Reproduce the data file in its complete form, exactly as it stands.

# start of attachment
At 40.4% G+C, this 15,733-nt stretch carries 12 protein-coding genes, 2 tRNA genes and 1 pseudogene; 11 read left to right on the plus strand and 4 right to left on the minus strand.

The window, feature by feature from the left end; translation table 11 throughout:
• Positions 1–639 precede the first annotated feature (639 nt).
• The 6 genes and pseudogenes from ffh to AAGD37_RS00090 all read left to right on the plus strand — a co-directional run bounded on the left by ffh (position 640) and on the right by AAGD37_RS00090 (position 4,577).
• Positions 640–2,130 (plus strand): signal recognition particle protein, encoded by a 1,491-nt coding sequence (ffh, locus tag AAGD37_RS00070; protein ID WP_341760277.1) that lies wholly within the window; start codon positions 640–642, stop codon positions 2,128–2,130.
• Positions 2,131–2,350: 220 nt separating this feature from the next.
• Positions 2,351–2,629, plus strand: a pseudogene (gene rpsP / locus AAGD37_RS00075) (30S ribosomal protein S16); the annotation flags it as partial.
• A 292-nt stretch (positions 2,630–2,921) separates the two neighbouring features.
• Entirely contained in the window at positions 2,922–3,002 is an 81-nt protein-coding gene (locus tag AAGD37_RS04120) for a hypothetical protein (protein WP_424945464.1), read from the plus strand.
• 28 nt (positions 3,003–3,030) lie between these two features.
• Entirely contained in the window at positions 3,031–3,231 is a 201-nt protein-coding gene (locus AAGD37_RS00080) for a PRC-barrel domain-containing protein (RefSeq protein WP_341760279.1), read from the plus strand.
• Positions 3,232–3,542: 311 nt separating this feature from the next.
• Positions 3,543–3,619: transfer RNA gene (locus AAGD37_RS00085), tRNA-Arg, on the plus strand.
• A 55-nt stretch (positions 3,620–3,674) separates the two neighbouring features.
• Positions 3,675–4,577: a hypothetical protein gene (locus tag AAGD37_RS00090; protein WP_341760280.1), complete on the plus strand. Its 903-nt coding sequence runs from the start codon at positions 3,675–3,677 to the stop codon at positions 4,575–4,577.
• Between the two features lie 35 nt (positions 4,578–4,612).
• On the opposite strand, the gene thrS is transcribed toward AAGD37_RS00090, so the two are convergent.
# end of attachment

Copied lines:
At 40.4% G+C, this 15,733-nt stretch carries 12 protein-coding genes, 2 tRNA genes and 1 pseudogene; 11 read left to right on the plus strand and 4 right to left on the minus strand.

The window, feature by feature from the left end; translation table 11 throughout:
• Positions 1–639 precede the first annotated feature (639 nt).
• The 6 genes and pseudogenes from ffh to AAGD37_RS00090 all read left to right on the plus strand — a co-directional run bounded on the left by ffh (position 640) and on the right by AAGD37_RS00090 (position 4,577).
• Positions 640–2,130 (plus strand): signal recognition particle protein, encoded by a 1,491-nt coding sequence (ffh, locus tag AAGD37_RS00070; protein ID WP_341760277.1) that lies wholly within the window; start codon positions 640–642, stop codon positions 2,128–2,130.
• Positions 2,131–2,350: 220 nt separating this feature from the next.
• Positions 2,351–2,629, plus strand: a pseudogene (gene rpsP / locus AAGD37_RS00075) (30S ribosomal protein S16); the annotation flags it as partial.
• A 292-nt stretch (positions 2,630–2,921) separates the two neighbouring features.
• Entirely contained in the window at positions 2,922–3,002 is an 81-nt protein-coding gene (locus tag AAGD37_RS04120) for a hypothetical protein (protein WP_424945464.1), read from the plus strand.
• 28 nt (positions 3,003–3,030) lie between these two features.
• Entirely contained in the window at positions 3,031–3,231 is a 201-nt protein-coding gene (locus AAGD37_RS00080) for a PRC-barrel domain-containing protein (RefSeq protein WP_341760279.1), read from the plus strand.
• Positions 3,232–3,542: 311 nt separating this feature from the next.
• Positions 3,543–3,619: transfer RNA gene (locus AAGD37_RS00085), tRNA-Arg, on the plus strand.
• A 55-nt stretch (positions 3,620–3,674) separates the two neighbouring features.
• Positions 3,675–4,577: a hypothetical protein gene (locus tag AAGD37_RS00090; protein WP_341760280.1), complete on the plus strand. Its 903-nt coding sequence runs from the start codon at positions 3,675–3,677 to the stop codon at positions 4,575–4,577.
• Between the two features lie 35 nt (positions 4,578–4,612).
• On the opposite strand, the gene thrS is transcribed toward AAGD37_RS00090, so the two are convergent.